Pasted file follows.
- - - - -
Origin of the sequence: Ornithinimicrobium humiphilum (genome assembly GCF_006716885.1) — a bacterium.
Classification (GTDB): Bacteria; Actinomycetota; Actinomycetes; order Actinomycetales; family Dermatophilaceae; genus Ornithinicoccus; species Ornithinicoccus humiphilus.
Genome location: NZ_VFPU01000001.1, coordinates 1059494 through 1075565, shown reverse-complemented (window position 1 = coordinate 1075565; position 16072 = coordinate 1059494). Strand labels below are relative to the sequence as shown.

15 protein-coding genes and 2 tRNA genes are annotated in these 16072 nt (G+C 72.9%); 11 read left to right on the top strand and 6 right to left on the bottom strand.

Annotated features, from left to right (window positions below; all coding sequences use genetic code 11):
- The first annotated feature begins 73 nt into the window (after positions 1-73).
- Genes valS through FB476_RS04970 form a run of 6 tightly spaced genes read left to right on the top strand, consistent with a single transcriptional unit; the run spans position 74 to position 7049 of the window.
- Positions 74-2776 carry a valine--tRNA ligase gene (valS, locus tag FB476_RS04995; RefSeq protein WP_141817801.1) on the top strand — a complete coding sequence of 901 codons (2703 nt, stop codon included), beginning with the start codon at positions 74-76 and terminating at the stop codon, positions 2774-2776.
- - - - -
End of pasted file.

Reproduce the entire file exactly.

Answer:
Origin of the sequence: Ornithinimicrobium humiphilum (genome assembly GCF_006716885.1) — a bacterium.
Classification (GTDB): Bacteria; Actinomycetota; Actinomycetes; order Actinomycetales; family Dermatophilaceae; genus Ornithinicoccus; species Ornithinicoccus humiphilus.
Genome location: NZ_VFPU01000001.1, coordinates 1059494 through 1075565, shown reverse-complemented (window position 1 = coordinate 1075565; position 16072 = coordinate 1059494). Strand labels below are relative to the sequence as shown.

15 protein-coding genes and 2 tRNA genes are annotated in these 16072 nt (G+C 72.9%); 11 read left to right on the top strand and 6 right to left on the bottom strand.

Annotated features, from left to right (window positions below; all coding sequences use genetic code 11):
- The first annotated feature begins 73 nt into the window (after positions 1-73).
- Genes valS through FB476_RS04970 form a run of 6 tightly spaced genes read left to right on the top strand, consistent with a single transcriptional unit; the run spans position 74 to position 7049 of the window.
- Positions 74-2776 carry a valine--tRNA ligase gene (valS, locus tag FB476_RS04995; RefSeq protein WP_141817801.1) on the top strand — a complete coding sequence of 901 codons (2703 nt, stop codon included), beginning with the start codon at positions 74-76 and terminating at the stop codon, positions 2774-2776.